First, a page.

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Louis Pasteur (1822) Options
Daemon
Posted: Wednesday, December 27, 2017 12:00:00 AM
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Louis Pasteur (1822)

Perhaps best remembered for developing the pasteurization process, Pasteur was a French microbiologist who made great strides in keeping people safe by revolutionizing contemporary thinking about diseases. He proved that food spoilage was due to exposure to microorganisms, leading to the use of heat pasteurization to kill bacteria. He developed vaccines against anthrax, cholera, and rabies, and his work on silkworm diseases saved the French silk industry. What was "Pasteur's Deception"? More...
KSPavan
Posted: Wednesday, December 27, 2017 3:33:02 AM

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Louis Pasteur (1822)
Perhaps best remembered for developing the pasteurization process, Pasteur was a French microbiologist who made great strides in keeping people safe by revolutionizing contemporary thinking about diseases. He proved that food spoilage was due to exposure to microorganisms, leading to the use of heat pasteurization to kill bacteria. He developed vaccines against anthrax, cholera, and rabies, and his work on silkworm diseases saved the French silk industry.
raghd muhi al-deen
Posted: Wednesday, December 27, 2017 2:09:30 PM

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French chemist

with my pleasure
monamagda
Posted: Wednesday, December 27, 2017 6:54:12 PM

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From http://ambafrance-ca.org/HYPERLAB/PEOPLE/_pasteur.html we got the following:

Louis Pasteur was born on December 27, 1822 in Dole, in the region of Jura, France. His discovery that most infectious diseases are caused by germs, known as the “germ theory of disease”, is one of the most important in medical history. His work became the foundation for the science of microbiology, and a cornerstone of modern medicine.

Pasteur’s phenomenal contributions to microbiology and medicine can be summarized as follows. First, he championed changes in hospital practices to minimize the spread of disease by microbes. Second, he discovered that weakened forms of a microbe could be used as an immunization against more virulent forms of the microbe. Third, Pasteur found that rabies was transmitted by agents so small they could not be seen under a microscope, thus revealing the world of viruses. As a result he developed techniques to vaccinate dogs against rabies, and to treat humans bitten by rabid dogs. And fourth, Pasteur developed “pasteurization”, a process by which harmful microbes in perishable food products are destroyed using heat, without destroying the food.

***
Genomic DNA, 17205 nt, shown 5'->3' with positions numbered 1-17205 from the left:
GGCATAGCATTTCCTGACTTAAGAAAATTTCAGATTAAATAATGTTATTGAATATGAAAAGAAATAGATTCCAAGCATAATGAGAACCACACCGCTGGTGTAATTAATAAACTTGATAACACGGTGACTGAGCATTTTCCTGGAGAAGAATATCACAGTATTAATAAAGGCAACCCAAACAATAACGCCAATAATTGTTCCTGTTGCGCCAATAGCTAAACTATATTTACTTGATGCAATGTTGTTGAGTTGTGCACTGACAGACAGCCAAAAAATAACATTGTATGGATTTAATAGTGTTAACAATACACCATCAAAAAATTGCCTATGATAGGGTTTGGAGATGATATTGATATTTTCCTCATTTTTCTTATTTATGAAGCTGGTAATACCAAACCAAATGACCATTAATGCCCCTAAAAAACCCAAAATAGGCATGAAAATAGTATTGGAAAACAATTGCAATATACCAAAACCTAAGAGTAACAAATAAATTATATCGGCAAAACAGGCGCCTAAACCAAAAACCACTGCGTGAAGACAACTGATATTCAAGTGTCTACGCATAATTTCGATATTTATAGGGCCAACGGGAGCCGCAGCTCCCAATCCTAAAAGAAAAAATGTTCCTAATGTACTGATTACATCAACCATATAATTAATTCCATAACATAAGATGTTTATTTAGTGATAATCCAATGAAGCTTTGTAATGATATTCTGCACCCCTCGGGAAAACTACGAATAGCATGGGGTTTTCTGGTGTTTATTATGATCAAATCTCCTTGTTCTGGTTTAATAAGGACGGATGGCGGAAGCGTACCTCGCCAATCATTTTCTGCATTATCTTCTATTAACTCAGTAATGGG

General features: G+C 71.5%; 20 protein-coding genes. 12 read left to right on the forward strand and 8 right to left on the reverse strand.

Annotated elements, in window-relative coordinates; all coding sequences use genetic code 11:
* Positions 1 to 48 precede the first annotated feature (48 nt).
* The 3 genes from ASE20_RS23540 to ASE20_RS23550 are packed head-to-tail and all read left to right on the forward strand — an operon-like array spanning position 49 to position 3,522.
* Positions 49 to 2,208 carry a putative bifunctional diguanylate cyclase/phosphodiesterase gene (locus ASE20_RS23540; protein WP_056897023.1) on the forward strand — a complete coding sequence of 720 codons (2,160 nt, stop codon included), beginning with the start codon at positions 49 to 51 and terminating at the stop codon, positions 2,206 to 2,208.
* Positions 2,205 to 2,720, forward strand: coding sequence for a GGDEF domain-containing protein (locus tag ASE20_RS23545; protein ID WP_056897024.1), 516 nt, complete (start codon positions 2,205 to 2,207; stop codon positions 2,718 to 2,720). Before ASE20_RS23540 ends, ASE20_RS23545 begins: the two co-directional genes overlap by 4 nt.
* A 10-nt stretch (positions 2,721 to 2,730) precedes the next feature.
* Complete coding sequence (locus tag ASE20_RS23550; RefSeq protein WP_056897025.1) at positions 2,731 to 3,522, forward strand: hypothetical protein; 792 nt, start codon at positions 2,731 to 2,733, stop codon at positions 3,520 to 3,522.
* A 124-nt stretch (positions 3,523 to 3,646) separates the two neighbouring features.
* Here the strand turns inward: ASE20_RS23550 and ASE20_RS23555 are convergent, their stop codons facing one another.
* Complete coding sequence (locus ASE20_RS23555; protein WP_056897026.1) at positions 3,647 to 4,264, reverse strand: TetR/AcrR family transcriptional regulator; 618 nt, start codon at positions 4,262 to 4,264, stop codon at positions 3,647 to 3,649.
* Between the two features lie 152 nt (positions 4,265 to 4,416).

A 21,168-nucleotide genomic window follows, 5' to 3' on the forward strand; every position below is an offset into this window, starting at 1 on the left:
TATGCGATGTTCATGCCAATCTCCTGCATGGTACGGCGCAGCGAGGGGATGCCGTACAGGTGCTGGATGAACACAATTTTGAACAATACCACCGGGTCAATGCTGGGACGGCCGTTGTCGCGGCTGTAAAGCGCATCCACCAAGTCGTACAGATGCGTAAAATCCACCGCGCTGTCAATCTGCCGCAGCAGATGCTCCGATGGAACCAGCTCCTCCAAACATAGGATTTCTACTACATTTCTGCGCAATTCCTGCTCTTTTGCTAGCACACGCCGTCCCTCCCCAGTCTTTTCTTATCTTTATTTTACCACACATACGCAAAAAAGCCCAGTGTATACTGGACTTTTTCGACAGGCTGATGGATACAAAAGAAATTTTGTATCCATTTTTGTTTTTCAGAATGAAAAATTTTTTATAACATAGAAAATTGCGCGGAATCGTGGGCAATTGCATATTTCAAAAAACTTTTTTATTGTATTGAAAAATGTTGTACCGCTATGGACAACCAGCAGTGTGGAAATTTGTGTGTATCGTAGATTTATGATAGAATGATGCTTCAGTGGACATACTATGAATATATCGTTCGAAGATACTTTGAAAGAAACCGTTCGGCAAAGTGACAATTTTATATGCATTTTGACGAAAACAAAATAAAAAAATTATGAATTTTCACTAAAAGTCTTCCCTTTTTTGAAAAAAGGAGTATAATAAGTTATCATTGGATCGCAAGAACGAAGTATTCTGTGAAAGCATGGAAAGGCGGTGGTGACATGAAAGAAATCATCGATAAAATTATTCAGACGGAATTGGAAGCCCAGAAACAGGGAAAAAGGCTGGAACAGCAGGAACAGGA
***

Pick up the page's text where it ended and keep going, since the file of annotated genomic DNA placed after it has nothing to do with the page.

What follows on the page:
UNESCO proclaimed 1995 as “The Year of Pasteur.” Just prior to that, Pasteur’s family proudly released his notes and research. Gerald Geison, a science historian, was among the first people to thoroughly review those notes. In 1995, The Year of Pasteur, Geison wrote an article in the New York Times proclaiming that Pasteur had lied about his research on vaccines and germs and that most of his ideas had been plagiarized from his contemporaries. His article, “Pasteur’s Deception” claimed that Pasteur was, in the end, a fraud.

Now this is a terrible proclamation to make over anyone, especially one so highly revered in modern medicine. The French erected statues and built an institute dedicated to this great man. What on earth would make anyone wish to believe he was a fraud?

Personally, it’s not an easy task to rewrite history, as it is not easy to denigrate someone of Pasteur’s stature. When faced with two opposing viewpoints, I’ve often been accused of taking the side of the most pernicious, the least favored, and the most dramatic. In reality, an investigative journalist is only as good as the information s/he digs up. What is truth and what is fiction must be determined by the facts. And as “Deep Throat” of Watergate fame said, “Follow the money.”

In researching medicine, following the money has always led to the truth. The money, in Pasteur’s case, has led to unnecessary and mandatory vaccination programs. Wouldn’t we all like to own a company that gets support from a government that will enact laws to make the purchase of our product mandatory?


Where to begin? Well, let’s begin with the Germ Theory.
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